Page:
(NOTE: This is critical appraisal of the issue and thus will involve an enormous amount of spoilers.)
Zombies are, by their nature, a grim subject. Any story involving them is implicitly dealing with a world overrun by the dead, where every normal comfort has evaporated, and any chance at a normal life has disappeared. But there's Grim, there's Funeral-In-The-Summertime Grim, and then there's Robert Kirkman and Charlie Adlard's "The Walking Dead".
See, having gone past sixty issues of the stuff, it's way past just running from zombies. Kirkman has introduced rape, mutilation, infant shooting, (hugely grisly) decapitation; at any moment when things seem to have finally hit their plateau of horrible circumstance, the book turns a new corner of Horrible. And so, in the midst of an already treacherous journey to Washington D.C., two long time members of the cast, the twin brothers Ben and Billy are wrapped up in probably the most horrible thing to ever happen in this book, and that's saying something.
Ben, a child whose sense of death has been completely warped by growing up in a world where zombies walk around, murders his own brother, thinking that there won't be any ill effects, as he "didn't hurt his brains". Suddenly a frightening liability that no one is really mentally equipped to fully deal with, he is then murdered by the son of the book's main protagonist Rick.
Like I said, grim stuff.
So what exactly would keep one from just burning the book on general principle? It's not an easy question to answer. Just what is the purpose of a book that's so unspeakably bleak and relentless in its discovery of new and ghastly tragedies? It is, I'll admit, not without its small moments of hope. (Maybe not in the issue, sure, but nice stuff happens every now and then.) Certainly not for Rick and his son, who both saw their wife and mother and infant sister and daughter (respectively) ripped apart by gunfire. And now another couple, Dale and Andrea, have been irrevocably scarred by what's happened to the children they were raising. Only Glenn and Maggie remain (relatively) unscathed. Although every single member of Maggie's family has been eaten or murdered.
And yet, I find myself oddly compelled by the book. There is certainly nothing appealing in the Jenga contraption of heartbreak and terror that has beset pretty much every character in the comic, and nearly every issue is saddled with at least one extended bout of dialogue that is infuriatingly expository and clunky. So what is it about "The Walking Dead" that makes it worth reading?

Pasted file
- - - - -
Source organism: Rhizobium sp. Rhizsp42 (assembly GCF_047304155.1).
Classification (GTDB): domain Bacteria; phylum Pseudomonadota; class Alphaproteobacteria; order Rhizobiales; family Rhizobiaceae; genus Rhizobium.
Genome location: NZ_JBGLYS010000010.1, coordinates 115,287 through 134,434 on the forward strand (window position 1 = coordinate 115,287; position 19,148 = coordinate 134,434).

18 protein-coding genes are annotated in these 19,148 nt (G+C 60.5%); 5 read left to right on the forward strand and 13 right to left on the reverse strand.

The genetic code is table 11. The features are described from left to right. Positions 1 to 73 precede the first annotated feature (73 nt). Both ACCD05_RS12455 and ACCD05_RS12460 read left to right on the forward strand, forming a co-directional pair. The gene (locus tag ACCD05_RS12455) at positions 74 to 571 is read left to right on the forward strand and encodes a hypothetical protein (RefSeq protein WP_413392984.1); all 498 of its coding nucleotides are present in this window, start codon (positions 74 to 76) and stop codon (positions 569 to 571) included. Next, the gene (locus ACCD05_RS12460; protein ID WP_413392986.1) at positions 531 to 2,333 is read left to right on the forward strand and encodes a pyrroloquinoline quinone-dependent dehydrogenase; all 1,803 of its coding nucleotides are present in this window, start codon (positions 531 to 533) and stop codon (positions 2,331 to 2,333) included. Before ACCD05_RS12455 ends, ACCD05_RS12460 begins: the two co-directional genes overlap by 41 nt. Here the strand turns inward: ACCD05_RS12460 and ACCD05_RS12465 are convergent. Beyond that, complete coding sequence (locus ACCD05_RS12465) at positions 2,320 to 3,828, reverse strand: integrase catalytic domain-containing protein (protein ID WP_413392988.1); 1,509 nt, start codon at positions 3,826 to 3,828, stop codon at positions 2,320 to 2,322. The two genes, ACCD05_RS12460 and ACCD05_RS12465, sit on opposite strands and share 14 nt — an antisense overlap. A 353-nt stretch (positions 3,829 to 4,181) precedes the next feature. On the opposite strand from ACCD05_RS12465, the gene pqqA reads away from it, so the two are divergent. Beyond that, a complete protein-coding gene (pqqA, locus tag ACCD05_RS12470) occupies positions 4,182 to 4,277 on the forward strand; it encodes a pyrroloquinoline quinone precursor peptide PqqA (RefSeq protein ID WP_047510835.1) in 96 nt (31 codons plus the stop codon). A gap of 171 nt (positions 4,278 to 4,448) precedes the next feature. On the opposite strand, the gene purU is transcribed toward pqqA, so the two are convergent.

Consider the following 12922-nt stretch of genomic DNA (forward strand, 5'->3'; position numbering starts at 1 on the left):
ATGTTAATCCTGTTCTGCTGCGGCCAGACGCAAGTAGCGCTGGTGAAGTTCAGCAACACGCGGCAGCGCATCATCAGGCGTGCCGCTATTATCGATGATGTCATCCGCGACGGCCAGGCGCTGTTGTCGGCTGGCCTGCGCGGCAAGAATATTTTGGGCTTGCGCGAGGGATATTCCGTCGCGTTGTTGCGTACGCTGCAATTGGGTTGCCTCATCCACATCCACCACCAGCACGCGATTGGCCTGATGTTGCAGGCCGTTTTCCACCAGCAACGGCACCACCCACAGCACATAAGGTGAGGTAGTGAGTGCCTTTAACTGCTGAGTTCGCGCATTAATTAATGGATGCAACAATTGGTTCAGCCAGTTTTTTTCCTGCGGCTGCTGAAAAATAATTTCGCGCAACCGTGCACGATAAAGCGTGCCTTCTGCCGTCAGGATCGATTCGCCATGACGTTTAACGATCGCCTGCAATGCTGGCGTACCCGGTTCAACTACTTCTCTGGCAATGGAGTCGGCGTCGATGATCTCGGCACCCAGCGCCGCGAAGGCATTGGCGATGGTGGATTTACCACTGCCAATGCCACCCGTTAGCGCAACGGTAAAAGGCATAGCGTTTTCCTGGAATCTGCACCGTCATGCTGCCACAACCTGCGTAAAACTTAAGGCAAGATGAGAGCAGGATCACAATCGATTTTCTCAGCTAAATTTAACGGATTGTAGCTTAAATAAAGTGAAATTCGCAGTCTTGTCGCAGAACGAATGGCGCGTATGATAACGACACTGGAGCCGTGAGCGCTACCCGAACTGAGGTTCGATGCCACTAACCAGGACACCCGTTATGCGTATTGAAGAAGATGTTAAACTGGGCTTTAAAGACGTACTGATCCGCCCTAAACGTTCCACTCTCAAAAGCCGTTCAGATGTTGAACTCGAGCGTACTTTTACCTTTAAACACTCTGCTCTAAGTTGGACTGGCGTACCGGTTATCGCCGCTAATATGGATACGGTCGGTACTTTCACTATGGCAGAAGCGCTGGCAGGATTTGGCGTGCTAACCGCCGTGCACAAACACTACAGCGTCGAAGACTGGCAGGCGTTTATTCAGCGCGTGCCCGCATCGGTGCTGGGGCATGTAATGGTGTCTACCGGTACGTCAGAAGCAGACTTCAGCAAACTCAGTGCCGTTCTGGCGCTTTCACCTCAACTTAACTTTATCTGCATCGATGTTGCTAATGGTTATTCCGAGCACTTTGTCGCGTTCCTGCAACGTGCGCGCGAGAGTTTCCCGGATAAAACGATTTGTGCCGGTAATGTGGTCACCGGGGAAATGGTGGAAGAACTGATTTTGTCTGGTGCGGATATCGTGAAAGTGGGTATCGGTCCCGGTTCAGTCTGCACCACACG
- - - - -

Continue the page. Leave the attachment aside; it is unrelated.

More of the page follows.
Charlie Adlard certainly has a lot to do with it. Over the course of his career, his work has evolved into a beautiful melding of the work of Walter Simonson and Mike Mignola. He is, thankfully, in every issue, given frequent free reign to be the sole storyteller; free from dialogue, his staging and pacing is spectacular, and the world that these doomed characters inhabit is gorgeous in bleakness (helped tremendously by the grey tone work of Cliff Rathburn), and that alone is always enough to keep you interested in the next page.
But I would be remiss if I claimed that his art was the only reason worth reading "The Walking Dead". Because as much Kirkman's ear for dialogue is frequently left wanting, he is incredibly adept at guiding this desolate narrative forward. Each individual development of truly awful stuff is encased in a slow but steady moving locomotive of plot. Rick and his ever-shifting and -evolving and -dying band of travelers are always convincingly propelled from one safe haven to the next, and what drives them toward and away from each locale never feels arbitrary. The world that Adlard and Rathburn have created, visually, feels inhabited by that doom, but all happens so slowly and naturally, that you're never slapped in the face by it. For instance, Rick's decision to take up with a group headed to Washington D.C. in search of, impossibly, a possible cure for the zombie epidemic, doesn't feel like some sort of Deus Ex Machina that could finally turn these lives around. It's just another slow, deliberately hung carrot to guide these people on their slow, deliberate way.
"The Walking Dead" is a hard book to both read and recommend. It is uncompromising, and in some ways almost ludicrously uncompromising. (Like, I don't think there was ever a Brother Disembowling His Brother Barrier in comics that needed to be broken.) And yet, issue after issue, it remains compulsively intriguing. These collaborators have built a relentlessly grey America that, in its own way, is beautiful enough to keep coming back to.